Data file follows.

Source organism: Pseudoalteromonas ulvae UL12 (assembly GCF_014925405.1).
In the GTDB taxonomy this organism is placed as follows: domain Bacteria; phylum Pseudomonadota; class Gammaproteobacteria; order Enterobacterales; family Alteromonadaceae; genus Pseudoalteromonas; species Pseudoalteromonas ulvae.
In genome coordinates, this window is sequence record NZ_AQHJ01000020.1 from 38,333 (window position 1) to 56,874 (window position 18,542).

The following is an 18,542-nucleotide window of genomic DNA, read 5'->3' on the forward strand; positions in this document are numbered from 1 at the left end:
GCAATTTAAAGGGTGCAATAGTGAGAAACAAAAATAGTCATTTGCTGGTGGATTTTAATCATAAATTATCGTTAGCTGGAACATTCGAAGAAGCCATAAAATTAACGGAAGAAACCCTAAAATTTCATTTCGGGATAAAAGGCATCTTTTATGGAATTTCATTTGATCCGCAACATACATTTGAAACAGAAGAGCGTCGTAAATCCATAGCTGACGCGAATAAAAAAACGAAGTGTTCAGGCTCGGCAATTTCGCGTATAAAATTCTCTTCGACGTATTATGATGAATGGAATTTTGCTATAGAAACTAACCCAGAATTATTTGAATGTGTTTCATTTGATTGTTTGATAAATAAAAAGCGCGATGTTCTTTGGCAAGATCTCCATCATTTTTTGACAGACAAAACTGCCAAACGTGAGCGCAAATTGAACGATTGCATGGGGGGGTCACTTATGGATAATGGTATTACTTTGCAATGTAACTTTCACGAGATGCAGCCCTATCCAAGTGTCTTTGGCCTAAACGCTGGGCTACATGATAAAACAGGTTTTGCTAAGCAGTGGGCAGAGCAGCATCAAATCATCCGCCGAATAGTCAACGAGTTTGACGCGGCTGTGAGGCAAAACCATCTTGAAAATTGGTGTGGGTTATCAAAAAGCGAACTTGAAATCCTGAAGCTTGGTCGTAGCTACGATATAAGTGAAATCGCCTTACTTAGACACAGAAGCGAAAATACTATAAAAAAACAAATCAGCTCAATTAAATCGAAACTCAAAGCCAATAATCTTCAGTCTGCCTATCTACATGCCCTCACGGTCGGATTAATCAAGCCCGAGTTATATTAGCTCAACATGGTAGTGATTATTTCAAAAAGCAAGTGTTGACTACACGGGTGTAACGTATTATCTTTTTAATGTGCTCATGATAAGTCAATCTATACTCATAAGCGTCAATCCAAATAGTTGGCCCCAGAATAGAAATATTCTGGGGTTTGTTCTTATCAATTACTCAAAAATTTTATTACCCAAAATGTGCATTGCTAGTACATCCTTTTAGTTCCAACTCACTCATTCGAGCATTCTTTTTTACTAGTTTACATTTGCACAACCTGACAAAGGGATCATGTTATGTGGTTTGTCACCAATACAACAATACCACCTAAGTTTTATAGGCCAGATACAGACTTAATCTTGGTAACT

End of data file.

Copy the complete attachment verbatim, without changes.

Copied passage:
Source organism: Pseudoalteromonas ulvae UL12 (assembly GCF_014925405.1).
In the GTDB taxonomy this organism is placed as follows: domain Bacteria; phylum Pseudomonadota; class Gammaproteobacteria; order Enterobacterales; family Alteromonadaceae; genus Pseudoalteromonas; species Pseudoalteromonas ulvae.
In genome coordinates, this window is sequence record NZ_AQHJ01000020.1 from 38,333 (window position 1) to 56,874 (window position 18,542).

The following is an 18,542-nucleotide window of genomic DNA, read 5'->3' on the forward strand; positions in this document are numbered from 1 at the left end:
GCAATTTAAAGGGTGCAATAGTGAGAAACAAAAATAGTCATTTGCTGGTGGATTTTAATCATAAATTATCGTTAGCTGGAACATTCGAAGAAGCCATAAAATTAACGGAAGAAACCCTAAAATTTCATTTCGGGATAAAAGGCATCTTTTATGGAATTTCATTTGATCCGCAACATACATTTGAAACAGAAGAGCGTCGTAAATCCATAGCTGACGCGAATAAAAAAACGAAGTGTTCAGGCTCGGCAATTTCGCGTATAAAATTCTCTTCGACGTATTATGATGAATGGAATTTTGCTATAGAAACTAACCCAGAATTATTTGAATGTGTTTCATTTGATTGTTTGATAAATAAAAAGCGCGATGTTCTTTGGCAAGATCTCCATCATTTTTTGACAGACAAAACTGCCAAACGTGAGCGCAAATTGAACGATTGCATGGGGGGGTCACTTATGGATAATGGTATTACTTTGCAATGTAACTTTCACGAGATGCAGCCCTATCCAAGTGTCTTTGGCCTAAACGCTGGGCTACATGATAAAACAGGTTTTGCTAAGCAGTGGGCAGAGCAGCATCAAATCATCCGCCGAATAGTCAACGAGTTTGACGCGGCTGTGAGGCAAAACCATCTTGAAAATTGGTGTGGGTTATCAAAAAGCGAACTTGAAATCCTGAAGCTTGGTCGTAGCTACGATATAAGTGAAATCGCCTTACTTAGACACAGAAGCGAAAATACTATAAAAAAACAAATCAGCTCAATTAAATCGAAACTCAAAGCCAATAATCTTCAGTCTGCCTATCTACATGCCCTCACGGTCGGATTAATCAAGCCCGAGTTATATTAGCTCAACATGGTAGTGATTATTTCAAAAAGCAAGTGTTGACTACACGGGTGTAACGTATTATCTTTTTAATGTGCTCATGATAAGTCAATCTATACTCATAAGCGTCAATCCAAATAGTTGGCCCCAGAATAGAAATATTCTGGGGTTTGTTCTTATCAATTACTCAAAAATTTTATTACCCAAAATGTGCATTGCTAGTACATCCTTTTAGTTCCAACTCACTCATTCGAGCATTCTTTTTTACTAGTTTACATTTGCACAACCTGACAAAGGGATCATGTTATGTGGTTTGTCACCAATACAACAATACCACCTAAGTTTTATAGGCCAGATACAGACTTAATCTTGGTAACT